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Depicting the hereafter in films is always challenge. How do you encapsulate an experience that is both transcendental and unfathomable? A light at the end of the tunnel? The traditional Pearly Gates? Reunite the Backstreet Boys for a heavenly round of “Backstreet’s Back”? (Oh, wait, you can’t do that, This is the End already beat you to it.)
Or, in the case of The Frighteners, you let one little syllable doing all the talking.
Peter Jackson famously filmed The Frighteners on a budget so small (I mean, it’s still $26 million, a number that is, for me, completely imaginary) that it’s the reason he was chosen to direct The Lord of the Rings: his creative team’s ability to make a little money look like a lot.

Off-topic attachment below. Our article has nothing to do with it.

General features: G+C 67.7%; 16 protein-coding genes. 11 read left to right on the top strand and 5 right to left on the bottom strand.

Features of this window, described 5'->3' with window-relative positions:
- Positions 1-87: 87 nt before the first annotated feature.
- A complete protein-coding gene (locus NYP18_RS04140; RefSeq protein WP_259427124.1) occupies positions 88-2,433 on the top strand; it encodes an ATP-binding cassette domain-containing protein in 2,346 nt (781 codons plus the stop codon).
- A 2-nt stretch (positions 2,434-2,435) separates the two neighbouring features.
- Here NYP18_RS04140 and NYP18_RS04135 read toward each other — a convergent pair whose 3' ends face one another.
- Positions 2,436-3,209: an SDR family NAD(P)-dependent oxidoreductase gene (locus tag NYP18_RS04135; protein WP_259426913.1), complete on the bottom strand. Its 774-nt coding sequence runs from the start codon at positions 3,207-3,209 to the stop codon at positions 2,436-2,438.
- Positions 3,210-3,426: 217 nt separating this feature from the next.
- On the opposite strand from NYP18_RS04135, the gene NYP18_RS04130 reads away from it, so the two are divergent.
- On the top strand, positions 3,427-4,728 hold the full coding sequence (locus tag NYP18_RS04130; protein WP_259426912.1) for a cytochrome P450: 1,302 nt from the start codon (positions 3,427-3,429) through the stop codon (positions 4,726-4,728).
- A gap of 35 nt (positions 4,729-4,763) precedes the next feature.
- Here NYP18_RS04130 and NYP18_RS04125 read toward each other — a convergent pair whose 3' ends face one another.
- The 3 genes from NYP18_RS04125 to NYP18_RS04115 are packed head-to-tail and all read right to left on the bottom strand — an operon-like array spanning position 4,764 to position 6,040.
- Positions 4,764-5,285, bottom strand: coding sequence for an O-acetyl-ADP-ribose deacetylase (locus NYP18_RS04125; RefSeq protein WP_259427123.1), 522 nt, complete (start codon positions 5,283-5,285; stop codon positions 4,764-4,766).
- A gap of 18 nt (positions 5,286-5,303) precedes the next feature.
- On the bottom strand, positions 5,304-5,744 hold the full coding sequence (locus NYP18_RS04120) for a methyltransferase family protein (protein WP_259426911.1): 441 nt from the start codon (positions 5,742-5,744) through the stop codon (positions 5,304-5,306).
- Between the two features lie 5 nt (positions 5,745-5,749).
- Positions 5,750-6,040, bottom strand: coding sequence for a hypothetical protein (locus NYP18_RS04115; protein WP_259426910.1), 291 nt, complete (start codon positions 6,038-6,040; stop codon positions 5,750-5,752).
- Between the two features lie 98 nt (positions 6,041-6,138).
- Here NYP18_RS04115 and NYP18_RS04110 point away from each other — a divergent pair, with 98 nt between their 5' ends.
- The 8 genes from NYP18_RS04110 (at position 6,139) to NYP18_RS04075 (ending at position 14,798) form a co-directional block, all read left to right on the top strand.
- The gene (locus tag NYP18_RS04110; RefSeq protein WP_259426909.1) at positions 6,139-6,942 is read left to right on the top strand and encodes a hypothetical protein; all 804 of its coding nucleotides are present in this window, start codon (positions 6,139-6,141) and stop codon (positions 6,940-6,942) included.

When, towards the end of the film, Michael J. Fox’s Frank Bannister finds himself in heaven, he receives the Far Side treatment of heaven — clouds, blue sky, snarky companions (in the form of Chi McBride, we should be so lucky). He even meets and receives forgiveness from his murdered wife. But when it comes time to leave, you start to wonder, "Uh, how is he gonna get down from there?"
And then it comes. My fellow McBride gives Frank a little tap on the chest and off he falls down a portal, with only a perfectly undersold “whoa” tumbling from his lips. In a film full of ghosts, mummies, ghost-on-mummy shenanigans (be a dear and fetch me my eye bleach), and a confirmed afterlife, this is the sound that knits all of these elements together into a believable, grounded universe.
Whoa, nelly, indeed.